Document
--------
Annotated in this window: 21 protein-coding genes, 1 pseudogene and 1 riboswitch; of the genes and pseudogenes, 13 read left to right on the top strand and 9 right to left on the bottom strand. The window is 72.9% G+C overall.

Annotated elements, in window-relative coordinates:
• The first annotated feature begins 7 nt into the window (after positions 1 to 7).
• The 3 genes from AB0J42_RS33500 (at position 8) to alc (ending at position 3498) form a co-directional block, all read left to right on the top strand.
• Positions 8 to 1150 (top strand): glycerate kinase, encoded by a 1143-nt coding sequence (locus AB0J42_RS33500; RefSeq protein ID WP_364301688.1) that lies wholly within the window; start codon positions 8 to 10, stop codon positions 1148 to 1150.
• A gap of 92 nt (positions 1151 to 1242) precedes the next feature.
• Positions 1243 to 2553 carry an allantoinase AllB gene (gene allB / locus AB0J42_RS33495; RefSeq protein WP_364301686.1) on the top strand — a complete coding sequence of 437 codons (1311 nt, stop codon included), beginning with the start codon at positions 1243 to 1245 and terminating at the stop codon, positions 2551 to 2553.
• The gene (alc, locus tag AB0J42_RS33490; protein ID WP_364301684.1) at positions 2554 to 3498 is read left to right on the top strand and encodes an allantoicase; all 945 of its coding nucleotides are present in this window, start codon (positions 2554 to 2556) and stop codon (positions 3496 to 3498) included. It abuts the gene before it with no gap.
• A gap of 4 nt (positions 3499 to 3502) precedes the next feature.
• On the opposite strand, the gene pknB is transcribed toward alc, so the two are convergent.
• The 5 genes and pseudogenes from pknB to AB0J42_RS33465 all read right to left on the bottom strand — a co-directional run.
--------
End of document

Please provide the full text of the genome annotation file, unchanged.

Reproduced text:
Annotated in this window: 21 protein-coding genes, 1 pseudogene and 1 riboswitch; of the genes and pseudogenes, 13 read left to right on the top strand and 9 right to left on the bottom strand. The window is 72.9% G+C overall.

Annotated elements, in window-relative coordinates:
• The first annotated feature begins 7 nt into the window (after positions 1 to 7).
• The 3 genes from AB0J42_RS33500 (at position 8) to alc (ending at position 3498) form a co-directional block, all read left to right on the top strand.
• Positions 8 to 1150 (top strand): glycerate kinase, encoded by a 1143-nt coding sequence (locus AB0J42_RS33500; RefSeq protein ID WP_364301688.1) that lies wholly within the window; start codon positions 8 to 10, stop codon positions 1148 to 1150.
• A gap of 92 nt (positions 1151 to 1242) precedes the next feature.
• Positions 1243 to 2553 carry an allantoinase AllB gene (gene allB / locus AB0J42_RS33495; RefSeq protein WP_364301686.1) on the top strand — a complete coding sequence of 437 codons (1311 nt, stop codon included), beginning with the start codon at positions 1243 to 1245 and terminating at the stop codon, positions 2551 to 2553.
• The gene (alc, locus tag AB0J42_RS33490; protein ID WP_364301684.1) at positions 2554 to 3498 is read left to right on the top strand and encodes an allantoicase; all 945 of its coding nucleotides are present in this window, start codon (positions 2554 to 2556) and stop codon (positions 3496 to 3498) included. It abuts the gene before it with no gap.
• A gap of 4 nt (positions 3499 to 3502) precedes the next feature.
• On the opposite strand, the gene pknB is transcribed toward alc, so the two are convergent.
• The 5 genes and pseudogenes from pknB to AB0J42_RS33465 all read right to left on the bottom strand — a co-directional run.